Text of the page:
I thought the site appropriate, for several reasons. It’s proximity makes for easy teaching (not that the geology labs I’ve seen walking around have any fear of travel), but the a goal of Bicentennial Park is local trees and shrubs, so local rocks seem a good fit. I dream of filling the area with local rocks to sit upon, a nice contrast to Smog.

Paul has named the rock Diette-Ryan New Haven Iapetus Ordovician Seafloor, a pretty big name for a relatively small BFR, but was my lauching point into researching just exactly what this rock is. I’d always called this type of rock by it’s local name, Panton Stone. This limestone rock is used quite a bit locally in landscaping, as the pretty blue gray color and blocky fracturing make it natural for making stone walls, like a small wall north of Allen Hall next to the Atwater Dining plaza. Or better yet, look at the huge blocks of stone the next time you are out front of the Davis Family Library. Look close. You’ll notice fossils, lots of them, scattered throughout the stone, and this provides a convenient, if difficult way to age the rock.
Our new rock doesn’t have a lot of exposed fossils, and the couple showing only confused me further researching that. So instead I cheated, and went to the Vermont Geological Map to look up more specifically the type of rock, and a closer date.
As near as I can tell, this limestone is a ‘Beldens Member’ of Dolomite, dating it to about 480 MYA. The lack of many prominent fossils, probably lost in deformation and metamorphism, are good clue for age. The exposed ledge below Gifford Hall is probably in the same member family as this rock, writ large.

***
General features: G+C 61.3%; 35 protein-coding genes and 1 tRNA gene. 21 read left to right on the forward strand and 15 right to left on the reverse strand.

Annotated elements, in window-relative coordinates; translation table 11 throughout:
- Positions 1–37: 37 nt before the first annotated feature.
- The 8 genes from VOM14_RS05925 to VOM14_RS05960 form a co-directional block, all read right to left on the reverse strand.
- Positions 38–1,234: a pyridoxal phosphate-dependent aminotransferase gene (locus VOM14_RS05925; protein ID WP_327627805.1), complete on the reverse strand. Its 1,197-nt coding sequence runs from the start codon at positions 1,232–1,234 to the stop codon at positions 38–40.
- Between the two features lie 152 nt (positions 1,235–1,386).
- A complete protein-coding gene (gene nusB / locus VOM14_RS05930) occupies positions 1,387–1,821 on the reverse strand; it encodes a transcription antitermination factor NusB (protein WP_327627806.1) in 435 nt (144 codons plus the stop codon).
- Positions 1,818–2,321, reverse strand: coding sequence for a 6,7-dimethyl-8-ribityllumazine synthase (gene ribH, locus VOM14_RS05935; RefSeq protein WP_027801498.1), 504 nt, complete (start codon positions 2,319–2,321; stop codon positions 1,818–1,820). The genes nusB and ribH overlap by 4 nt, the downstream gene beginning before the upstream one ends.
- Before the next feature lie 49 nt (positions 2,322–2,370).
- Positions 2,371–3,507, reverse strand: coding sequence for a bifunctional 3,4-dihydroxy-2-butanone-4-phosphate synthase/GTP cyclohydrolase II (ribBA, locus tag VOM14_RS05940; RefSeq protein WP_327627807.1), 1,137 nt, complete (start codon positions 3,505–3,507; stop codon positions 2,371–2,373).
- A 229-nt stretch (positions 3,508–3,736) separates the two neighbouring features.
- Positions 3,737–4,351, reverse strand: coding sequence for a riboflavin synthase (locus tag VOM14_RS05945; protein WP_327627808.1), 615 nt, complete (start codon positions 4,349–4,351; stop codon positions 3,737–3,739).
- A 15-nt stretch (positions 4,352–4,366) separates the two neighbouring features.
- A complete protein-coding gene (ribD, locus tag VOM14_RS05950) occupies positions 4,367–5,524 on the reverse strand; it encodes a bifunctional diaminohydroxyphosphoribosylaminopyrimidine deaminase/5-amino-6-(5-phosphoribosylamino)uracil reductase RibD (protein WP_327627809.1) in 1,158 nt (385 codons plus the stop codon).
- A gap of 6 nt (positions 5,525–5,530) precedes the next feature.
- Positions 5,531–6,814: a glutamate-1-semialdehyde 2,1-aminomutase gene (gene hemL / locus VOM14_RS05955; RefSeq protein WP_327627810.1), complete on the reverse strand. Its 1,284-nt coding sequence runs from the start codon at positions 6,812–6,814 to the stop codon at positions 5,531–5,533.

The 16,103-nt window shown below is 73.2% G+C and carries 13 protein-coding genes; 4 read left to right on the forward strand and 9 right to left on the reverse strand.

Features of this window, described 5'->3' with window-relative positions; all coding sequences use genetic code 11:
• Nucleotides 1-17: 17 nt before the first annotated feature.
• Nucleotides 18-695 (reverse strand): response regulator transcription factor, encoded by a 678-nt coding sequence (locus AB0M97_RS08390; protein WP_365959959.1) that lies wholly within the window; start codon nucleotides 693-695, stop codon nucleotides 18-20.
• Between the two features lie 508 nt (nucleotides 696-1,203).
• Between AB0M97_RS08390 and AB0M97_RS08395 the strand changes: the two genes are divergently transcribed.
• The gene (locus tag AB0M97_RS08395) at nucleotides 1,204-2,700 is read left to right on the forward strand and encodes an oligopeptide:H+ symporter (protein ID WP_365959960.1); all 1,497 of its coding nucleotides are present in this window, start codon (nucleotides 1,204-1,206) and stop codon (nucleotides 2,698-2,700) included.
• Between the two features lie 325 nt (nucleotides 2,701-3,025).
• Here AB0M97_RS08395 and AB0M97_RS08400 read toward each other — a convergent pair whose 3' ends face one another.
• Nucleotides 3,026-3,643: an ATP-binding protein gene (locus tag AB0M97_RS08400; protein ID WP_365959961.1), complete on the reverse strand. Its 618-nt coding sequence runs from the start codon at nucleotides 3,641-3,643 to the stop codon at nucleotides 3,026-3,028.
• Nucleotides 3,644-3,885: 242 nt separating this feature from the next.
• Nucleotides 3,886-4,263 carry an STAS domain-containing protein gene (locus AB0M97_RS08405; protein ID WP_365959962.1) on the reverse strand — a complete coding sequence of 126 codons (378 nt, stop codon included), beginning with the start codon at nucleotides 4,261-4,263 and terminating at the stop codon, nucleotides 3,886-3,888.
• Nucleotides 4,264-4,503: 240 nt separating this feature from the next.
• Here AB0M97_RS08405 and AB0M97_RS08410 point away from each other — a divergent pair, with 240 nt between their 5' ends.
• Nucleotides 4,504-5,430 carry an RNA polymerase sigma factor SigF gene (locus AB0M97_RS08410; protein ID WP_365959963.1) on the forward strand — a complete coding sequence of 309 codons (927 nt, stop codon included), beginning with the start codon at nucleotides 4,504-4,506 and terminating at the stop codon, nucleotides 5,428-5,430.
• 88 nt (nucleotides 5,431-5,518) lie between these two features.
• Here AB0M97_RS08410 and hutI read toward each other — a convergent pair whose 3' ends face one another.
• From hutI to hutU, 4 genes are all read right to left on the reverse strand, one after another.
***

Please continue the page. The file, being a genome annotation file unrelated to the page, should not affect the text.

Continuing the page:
Vermont 480 MYA was a tropical paradise, like the present day Bahamas or Arabian Sea. Tectonic forces were pushing Vermont slowly to where we lie today, but back then Vermont was a shallow tropical sea,about 20-30 degrees south of the equator.
We sat in the Iapetus Ocean, forming part of a continent called Laurentia, comprising of our present North America Craton, combined with Greenland and parts of Scotland. (Iapetus was the father of Atlas in Greek myths, one of the original titans, and the Iapetus Ocean is the father of what we now call the Atlantic Ocean, named for Atlas.) Geologists have named this Ordovician time, in the Paleozoic era. The name comes from the British geologist Charles Lapworth, who in 1879 named the era for rocks found in Scotland.
Ordovician time was preceded by the Cambrian era, which saw life on earth diversify and explode into the many phyla we see today. Life in the Ordovician time continued to flourish, even as it was doomed at the end of the era in the Ordovician-Silurian Mass Extinction Event, the second largest (of five) such events we fellow earthlings have gone through.
Land wasn’t very interesting, mostly algae and mosses, but the calcite sea was an explosion of creatures, forming some of the earliest reefs. Around 480 MYA, when our rock was formed, the ocean was thought to be about 45 degrees Centigrade, limiting the amount and diversification of creatures, and therefore our fossils in the rock. The air cooled around 460 MYA, and more creatures arose, (http://www.anr.state.vt.us/dec/geo/foschamp.htm),filled with calcium rich creatures with hard exoskeletons, slowly dying to form what we now see as a hard limestone rock. Maybe we can see some foreshadowing, as carbon dioxide levels were 14-16 times higher in the atmosphere than present day, and high sea levels covered much of the continents in sea water. The globe was mostly ice free.